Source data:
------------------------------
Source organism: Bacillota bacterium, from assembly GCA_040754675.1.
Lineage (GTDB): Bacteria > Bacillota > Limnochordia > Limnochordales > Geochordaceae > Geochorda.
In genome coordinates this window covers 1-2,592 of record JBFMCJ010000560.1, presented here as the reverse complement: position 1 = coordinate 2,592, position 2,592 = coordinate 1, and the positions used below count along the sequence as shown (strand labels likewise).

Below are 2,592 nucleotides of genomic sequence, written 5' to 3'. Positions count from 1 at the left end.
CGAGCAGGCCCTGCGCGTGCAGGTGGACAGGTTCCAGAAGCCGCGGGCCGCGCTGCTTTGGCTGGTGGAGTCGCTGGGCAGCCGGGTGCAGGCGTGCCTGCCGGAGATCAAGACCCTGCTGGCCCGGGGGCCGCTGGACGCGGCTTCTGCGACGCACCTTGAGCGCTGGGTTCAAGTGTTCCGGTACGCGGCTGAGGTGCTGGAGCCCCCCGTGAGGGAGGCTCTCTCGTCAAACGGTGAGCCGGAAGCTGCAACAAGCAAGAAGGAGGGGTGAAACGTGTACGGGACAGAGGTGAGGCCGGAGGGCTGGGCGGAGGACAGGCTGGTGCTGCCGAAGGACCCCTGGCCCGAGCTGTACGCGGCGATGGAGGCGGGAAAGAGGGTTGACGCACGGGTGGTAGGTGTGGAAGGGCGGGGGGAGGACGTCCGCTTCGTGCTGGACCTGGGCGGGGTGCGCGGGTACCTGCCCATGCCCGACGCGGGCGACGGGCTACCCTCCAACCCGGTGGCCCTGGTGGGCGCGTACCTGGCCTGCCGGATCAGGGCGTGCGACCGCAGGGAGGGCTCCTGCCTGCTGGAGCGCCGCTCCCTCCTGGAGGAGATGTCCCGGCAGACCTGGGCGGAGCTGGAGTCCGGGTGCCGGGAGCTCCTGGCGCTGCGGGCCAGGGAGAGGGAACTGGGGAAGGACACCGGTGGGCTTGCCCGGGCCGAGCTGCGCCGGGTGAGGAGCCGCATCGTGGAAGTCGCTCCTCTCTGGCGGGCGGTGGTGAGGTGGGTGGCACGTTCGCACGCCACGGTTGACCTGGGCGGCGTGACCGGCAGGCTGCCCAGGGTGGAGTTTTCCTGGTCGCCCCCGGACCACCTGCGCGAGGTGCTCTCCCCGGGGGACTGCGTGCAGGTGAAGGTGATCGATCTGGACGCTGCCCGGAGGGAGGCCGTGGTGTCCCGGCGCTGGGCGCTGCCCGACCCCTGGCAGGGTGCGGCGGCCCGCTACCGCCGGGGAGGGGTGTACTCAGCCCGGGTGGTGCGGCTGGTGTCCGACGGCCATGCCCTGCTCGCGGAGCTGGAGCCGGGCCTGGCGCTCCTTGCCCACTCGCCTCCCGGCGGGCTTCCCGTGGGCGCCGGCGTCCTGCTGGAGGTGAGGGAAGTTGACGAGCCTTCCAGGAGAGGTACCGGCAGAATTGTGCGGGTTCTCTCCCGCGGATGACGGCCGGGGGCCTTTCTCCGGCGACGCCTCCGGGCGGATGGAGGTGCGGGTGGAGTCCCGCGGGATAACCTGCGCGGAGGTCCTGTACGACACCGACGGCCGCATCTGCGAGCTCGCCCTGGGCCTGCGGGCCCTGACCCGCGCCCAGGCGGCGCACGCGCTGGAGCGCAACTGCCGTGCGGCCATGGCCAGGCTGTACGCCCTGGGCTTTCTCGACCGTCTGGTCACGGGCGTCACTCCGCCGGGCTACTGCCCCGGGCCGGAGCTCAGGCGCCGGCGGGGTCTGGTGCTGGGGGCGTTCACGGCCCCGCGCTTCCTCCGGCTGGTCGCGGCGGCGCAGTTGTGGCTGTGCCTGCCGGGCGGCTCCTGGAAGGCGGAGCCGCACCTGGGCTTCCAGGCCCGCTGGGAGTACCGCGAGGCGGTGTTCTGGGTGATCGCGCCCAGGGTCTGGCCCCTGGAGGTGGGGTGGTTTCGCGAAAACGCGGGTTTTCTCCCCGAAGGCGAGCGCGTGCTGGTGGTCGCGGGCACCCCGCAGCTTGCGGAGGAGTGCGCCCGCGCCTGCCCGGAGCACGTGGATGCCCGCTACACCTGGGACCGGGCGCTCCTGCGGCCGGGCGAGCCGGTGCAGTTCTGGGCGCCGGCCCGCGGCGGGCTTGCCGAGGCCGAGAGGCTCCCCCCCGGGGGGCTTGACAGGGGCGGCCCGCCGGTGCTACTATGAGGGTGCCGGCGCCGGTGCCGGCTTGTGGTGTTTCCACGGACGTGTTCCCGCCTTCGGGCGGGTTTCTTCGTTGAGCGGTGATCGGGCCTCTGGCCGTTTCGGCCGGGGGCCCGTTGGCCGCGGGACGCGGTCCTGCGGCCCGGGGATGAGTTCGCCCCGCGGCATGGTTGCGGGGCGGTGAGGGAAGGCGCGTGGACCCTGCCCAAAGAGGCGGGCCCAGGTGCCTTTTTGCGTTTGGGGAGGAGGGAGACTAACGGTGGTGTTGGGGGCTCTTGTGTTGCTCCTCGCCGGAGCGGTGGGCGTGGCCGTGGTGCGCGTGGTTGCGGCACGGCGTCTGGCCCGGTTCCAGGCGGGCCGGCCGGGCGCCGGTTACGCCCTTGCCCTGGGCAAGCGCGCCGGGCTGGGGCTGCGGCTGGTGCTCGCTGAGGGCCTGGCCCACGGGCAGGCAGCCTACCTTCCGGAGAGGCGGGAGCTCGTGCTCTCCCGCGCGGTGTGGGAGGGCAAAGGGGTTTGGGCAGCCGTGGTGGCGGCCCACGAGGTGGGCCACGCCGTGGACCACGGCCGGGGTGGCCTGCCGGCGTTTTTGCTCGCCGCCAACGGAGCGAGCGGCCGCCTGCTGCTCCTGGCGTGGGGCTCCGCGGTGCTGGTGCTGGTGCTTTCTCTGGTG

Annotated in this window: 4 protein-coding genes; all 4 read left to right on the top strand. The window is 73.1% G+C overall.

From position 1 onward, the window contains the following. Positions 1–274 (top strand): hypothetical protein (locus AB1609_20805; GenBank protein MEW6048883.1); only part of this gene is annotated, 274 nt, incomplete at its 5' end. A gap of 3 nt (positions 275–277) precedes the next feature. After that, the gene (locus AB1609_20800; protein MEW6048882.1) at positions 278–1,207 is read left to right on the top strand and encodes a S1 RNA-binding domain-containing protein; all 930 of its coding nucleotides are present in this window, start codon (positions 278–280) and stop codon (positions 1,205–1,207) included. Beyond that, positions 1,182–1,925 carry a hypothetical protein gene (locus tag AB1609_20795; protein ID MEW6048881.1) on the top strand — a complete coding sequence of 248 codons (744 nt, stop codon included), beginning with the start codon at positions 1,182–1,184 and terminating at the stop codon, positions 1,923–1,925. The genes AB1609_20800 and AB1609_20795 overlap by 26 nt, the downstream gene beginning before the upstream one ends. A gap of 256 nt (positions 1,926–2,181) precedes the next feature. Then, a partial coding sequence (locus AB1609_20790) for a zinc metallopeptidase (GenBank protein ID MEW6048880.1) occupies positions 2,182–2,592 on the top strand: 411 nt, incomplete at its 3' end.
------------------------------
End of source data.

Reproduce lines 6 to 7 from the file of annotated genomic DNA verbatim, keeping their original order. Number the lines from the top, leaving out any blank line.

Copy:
Annotated in this window: 4 protein-coding genes; all 4 read left to right on the top strand. The window is 73.1% G+C overall.

From position 1 onward, the window contains the following. Positions 1–274 (top strand): hypothetical protein (locus AB1609_20805; GenBank protein MEW6048883.1); only part of this gene is annotated, 274 nt, incomplete at its 5' end. A gap of 3 nt (positions 275–277) precedes the next feature. After that, the gene (locus AB1609_20800; protein MEW6048882.1) at positions 278–1,207 is read left to right on the top strand and encodes a S1 RNA-binding domain-containing protein; all 930 of its coding nucleotides are present in this window, start codon (positions 278–280) and stop codon (positions 1,205–1,207) included. Beyond that, positions 1,182–1,925 carry a hypothetical protein gene (locus tag AB1609_20795; protein ID MEW6048881.1) on the top strand — a complete coding sequence of 248 codons (744 nt, stop codon included), beginning with the start codon at positions 1,182–1,184 and terminating at the stop codon, positions 1,923–1,925. The genes AB1609_20800 and AB1609_20795 overlap by 26 nt, the downstream gene beginning before the upstream one ends. A gap of 256 nt (positions 1,926–2,181) precedes the next feature. Then, a partial coding sequence (locus AB1609_20790) for a zinc metallopeptidase (GenBank protein ID MEW6048880.1) occupies positions 2,182–2,592 on the top strand: 411 nt, incomplete at its 3' end.